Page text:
Castle of the Week 17 – Fort la Latte

Fort la Latte is in a stunning position jutting into the sea on the 70m high cliffs of Cap Fréhel, a rocky peninsula on the northern coast of Brittany, France. It is connected to the mainland by two drawbridges over rifts in the cliffs. Despite being besieged several times during its history, none was successful and the keep was never taken.

Several films have been shot there, most notably Vikings (1957)
starring Kirk Douglas and Tony Curtis.

Legend has it that there was a castle on the same site built in the 10th century, but the current castle was built in the 14th century by one of the oldest Breton families, the Goyon-Matignons, and was originally called the Roche Goyon (Goyon Rock). In 1379 the castle was besieged by du Guesclin but was given back to the family by the Treaty of Guérande in 1381.

After Brittany became part of France, in 1490 the castle was besieged once again. This time by the English.

It was besieged in 1579 and this time as a reprisal, it was plundered, devastated and set on fire. Only the keep remained. The castle was rebuilt at the end of the 17th century by Louis XIV as a coastal defence fort to protect Saint-Malo from the English and Dutch. This is the castle that can be seen today.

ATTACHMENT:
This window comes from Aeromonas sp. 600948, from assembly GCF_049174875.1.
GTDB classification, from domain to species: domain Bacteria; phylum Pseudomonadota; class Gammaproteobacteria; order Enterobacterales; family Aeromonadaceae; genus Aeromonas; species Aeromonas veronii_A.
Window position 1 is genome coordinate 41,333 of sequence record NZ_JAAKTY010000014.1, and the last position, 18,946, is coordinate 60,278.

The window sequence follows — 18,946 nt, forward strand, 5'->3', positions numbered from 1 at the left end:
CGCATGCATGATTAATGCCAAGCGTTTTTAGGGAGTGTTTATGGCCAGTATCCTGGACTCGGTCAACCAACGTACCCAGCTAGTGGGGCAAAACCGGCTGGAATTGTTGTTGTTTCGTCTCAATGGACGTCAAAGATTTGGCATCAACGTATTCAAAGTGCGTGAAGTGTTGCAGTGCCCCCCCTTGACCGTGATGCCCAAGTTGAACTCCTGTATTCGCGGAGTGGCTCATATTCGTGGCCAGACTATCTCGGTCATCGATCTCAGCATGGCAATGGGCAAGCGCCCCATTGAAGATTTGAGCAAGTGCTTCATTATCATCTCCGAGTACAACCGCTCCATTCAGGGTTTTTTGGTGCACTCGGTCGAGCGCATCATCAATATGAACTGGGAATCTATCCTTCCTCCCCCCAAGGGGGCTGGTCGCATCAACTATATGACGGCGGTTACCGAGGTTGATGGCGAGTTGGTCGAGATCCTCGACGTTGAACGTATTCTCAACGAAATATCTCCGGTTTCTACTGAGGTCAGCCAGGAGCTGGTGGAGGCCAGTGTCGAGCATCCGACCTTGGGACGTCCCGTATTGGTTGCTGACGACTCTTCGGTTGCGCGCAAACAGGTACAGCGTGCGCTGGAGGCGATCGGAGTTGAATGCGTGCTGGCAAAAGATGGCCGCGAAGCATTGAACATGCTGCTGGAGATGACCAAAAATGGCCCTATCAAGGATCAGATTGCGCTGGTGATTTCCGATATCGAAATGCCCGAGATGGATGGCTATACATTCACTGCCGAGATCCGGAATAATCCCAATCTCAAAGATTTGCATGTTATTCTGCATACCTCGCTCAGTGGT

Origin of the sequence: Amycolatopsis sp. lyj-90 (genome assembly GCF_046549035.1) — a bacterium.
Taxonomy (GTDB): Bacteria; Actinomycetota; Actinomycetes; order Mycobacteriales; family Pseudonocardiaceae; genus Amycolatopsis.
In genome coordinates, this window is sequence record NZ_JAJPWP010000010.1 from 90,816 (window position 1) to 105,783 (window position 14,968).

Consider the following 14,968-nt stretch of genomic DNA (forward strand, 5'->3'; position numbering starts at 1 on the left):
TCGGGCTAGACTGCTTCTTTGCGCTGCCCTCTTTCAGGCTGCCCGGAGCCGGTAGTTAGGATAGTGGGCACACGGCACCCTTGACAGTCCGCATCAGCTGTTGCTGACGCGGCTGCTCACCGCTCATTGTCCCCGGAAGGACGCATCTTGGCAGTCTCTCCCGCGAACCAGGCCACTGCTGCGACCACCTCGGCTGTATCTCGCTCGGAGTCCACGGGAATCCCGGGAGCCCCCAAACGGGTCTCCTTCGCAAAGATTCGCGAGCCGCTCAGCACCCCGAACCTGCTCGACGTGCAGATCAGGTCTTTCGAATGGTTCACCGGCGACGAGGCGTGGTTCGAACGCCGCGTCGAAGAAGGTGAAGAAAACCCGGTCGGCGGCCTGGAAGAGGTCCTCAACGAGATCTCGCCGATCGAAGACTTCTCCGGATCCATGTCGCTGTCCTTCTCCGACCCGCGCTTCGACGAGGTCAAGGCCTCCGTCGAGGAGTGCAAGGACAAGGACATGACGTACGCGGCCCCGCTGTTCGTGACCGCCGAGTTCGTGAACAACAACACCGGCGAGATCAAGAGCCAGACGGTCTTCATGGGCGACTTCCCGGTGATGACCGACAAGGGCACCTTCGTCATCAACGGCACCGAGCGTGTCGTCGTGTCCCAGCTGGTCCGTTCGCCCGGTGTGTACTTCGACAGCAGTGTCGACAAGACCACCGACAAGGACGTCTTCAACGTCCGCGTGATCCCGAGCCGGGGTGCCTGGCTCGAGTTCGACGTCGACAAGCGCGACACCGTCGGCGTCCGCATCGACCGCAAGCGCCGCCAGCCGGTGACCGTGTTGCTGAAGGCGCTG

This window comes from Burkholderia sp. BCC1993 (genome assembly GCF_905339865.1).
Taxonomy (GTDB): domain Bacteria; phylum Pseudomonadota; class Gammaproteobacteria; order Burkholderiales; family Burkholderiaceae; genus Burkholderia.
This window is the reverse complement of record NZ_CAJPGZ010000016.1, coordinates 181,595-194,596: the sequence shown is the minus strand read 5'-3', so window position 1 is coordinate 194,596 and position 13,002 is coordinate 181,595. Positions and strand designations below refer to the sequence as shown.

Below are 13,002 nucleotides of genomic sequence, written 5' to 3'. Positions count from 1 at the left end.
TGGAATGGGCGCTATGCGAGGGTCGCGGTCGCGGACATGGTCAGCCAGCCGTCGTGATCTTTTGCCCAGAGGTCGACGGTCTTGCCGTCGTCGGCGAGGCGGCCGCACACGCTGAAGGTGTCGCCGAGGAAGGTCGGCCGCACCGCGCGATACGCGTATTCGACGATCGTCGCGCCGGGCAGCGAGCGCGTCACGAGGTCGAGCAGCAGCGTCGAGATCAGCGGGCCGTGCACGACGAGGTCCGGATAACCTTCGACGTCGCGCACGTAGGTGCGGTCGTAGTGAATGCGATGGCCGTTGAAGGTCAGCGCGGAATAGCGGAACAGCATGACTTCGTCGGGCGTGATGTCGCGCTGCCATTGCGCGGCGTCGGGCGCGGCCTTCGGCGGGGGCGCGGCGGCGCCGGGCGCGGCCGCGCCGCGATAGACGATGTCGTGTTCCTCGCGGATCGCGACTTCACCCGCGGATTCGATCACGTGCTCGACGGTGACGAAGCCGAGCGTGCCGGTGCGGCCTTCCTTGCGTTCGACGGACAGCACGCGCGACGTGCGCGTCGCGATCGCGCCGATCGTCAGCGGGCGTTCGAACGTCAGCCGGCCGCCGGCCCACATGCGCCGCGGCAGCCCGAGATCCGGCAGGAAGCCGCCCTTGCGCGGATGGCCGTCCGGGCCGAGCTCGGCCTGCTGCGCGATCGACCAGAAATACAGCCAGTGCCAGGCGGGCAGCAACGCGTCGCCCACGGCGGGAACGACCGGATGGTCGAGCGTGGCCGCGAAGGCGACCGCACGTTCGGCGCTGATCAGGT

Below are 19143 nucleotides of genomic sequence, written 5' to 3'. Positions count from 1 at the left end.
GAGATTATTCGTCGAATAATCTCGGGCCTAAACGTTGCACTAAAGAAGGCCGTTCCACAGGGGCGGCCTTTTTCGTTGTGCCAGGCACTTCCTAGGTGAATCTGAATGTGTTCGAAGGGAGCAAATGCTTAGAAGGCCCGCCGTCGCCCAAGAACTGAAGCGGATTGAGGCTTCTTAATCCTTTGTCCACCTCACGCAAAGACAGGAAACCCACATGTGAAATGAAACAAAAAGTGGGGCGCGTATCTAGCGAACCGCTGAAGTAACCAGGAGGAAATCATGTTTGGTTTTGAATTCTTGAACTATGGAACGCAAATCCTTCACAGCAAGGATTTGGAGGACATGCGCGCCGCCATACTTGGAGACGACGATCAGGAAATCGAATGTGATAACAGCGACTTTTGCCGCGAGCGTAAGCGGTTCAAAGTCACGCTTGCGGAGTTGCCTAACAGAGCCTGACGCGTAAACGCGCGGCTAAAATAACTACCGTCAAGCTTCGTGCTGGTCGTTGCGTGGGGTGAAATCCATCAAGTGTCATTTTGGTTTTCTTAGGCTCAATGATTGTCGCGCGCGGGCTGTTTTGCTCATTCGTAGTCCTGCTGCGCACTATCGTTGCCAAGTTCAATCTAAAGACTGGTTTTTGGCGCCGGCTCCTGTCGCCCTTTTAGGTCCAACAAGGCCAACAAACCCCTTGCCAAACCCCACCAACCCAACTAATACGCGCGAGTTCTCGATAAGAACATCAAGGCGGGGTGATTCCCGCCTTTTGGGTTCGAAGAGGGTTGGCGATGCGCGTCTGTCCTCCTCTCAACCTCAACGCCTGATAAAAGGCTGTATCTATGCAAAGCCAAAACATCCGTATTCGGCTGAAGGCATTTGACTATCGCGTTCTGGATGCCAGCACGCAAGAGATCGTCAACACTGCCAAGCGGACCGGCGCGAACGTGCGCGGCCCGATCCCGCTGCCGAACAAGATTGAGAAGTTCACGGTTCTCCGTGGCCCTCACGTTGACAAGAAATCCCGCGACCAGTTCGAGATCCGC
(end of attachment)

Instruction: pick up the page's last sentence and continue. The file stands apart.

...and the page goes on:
In 1715, James III of Scotland took refuge there and thought the place sinister and later that year Louise-Hippolyte Grimaldi, heiress to the throne of Monaco married one of the Goyon family on condition that he took the Grimaldi name and coat of arms.

In 1793 an oven to make cannon balls was built and can still be seen today. The castle was used as a prison for counter-revolutionaries. The last time the castle came under attack was in 1815 by a few young men from Saint-Malo during the “Cent-Jours”. As before, the attack was unsuccessful.

It was allowed to fall into disrepair during the 19th century with one man left in charge and sold by the family in 1892. It was scheduled as a place of historic interest in 1925 and was slowly restored to its former glory. Despite all the restorations, there are still many signs of the 14th century castle such as machicolations, loopholes, battlements and the drawbridges.

Although privately owned, it’s now open to visitors during the summer.

Write-up and images provided by GillB